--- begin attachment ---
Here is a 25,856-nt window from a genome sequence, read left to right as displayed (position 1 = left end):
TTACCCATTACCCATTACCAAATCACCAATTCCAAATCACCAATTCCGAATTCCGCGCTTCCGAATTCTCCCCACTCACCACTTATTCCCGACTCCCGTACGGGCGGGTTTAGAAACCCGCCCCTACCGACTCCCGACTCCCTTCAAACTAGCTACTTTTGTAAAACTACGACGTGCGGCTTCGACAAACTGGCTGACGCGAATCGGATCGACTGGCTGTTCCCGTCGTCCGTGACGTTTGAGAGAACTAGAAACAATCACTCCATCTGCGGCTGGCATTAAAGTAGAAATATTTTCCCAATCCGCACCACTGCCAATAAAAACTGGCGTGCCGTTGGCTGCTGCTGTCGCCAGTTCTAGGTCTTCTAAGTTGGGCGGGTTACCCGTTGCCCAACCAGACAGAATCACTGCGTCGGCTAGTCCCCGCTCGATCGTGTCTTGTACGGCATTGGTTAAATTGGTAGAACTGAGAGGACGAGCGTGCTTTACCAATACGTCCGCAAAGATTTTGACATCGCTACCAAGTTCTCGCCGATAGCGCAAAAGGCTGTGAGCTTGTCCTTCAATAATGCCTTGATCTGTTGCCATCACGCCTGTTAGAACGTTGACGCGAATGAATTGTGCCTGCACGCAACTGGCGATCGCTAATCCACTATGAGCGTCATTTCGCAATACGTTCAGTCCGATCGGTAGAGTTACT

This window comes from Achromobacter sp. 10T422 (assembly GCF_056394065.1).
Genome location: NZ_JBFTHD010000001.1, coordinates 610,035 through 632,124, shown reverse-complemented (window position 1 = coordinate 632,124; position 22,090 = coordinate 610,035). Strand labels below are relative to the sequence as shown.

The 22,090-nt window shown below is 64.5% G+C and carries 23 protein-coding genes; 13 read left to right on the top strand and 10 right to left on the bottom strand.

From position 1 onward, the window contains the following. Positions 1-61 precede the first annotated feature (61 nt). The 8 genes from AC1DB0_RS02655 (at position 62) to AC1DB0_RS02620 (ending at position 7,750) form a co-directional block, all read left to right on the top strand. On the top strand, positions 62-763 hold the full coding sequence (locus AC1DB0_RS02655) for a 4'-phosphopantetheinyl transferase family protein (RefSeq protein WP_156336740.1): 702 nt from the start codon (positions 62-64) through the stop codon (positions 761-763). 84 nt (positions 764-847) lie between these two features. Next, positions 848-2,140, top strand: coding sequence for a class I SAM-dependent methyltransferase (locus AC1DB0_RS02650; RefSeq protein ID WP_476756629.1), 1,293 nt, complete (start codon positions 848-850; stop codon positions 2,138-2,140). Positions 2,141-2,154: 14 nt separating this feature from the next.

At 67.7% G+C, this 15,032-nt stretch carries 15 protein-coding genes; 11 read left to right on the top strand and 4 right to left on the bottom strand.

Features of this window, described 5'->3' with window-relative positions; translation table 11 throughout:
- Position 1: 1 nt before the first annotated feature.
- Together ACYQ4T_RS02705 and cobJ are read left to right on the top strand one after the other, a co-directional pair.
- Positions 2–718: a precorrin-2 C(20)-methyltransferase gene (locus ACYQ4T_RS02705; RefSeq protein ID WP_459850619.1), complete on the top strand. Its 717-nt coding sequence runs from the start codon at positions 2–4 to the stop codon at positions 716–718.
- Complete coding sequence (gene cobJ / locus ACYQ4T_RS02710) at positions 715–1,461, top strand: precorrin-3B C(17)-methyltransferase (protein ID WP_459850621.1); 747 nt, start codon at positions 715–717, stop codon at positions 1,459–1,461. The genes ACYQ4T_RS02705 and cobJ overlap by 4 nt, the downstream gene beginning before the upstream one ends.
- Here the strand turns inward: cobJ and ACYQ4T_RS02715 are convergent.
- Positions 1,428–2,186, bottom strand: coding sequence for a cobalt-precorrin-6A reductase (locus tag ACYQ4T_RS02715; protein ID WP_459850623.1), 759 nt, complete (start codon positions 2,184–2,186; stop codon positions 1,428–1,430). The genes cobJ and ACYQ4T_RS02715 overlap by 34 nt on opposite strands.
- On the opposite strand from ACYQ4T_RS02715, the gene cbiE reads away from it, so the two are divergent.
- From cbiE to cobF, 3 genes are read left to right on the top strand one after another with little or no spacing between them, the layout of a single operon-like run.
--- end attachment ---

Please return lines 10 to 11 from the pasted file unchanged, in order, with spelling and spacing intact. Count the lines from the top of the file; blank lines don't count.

- Together ACYQ4T_RS02705 and cobJ are read left to right on the top strand one after the other, a co-directional pair.
- Positions 2–718: a precorrin-2 C(20)-methyltransferase gene (locus ACYQ4T_RS02705; RefSeq protein ID WP_459850619.1), complete on the top strand. Its 717-nt coding sequence runs from the start codon at positions 2–4 to the stop codon at positions 716–718.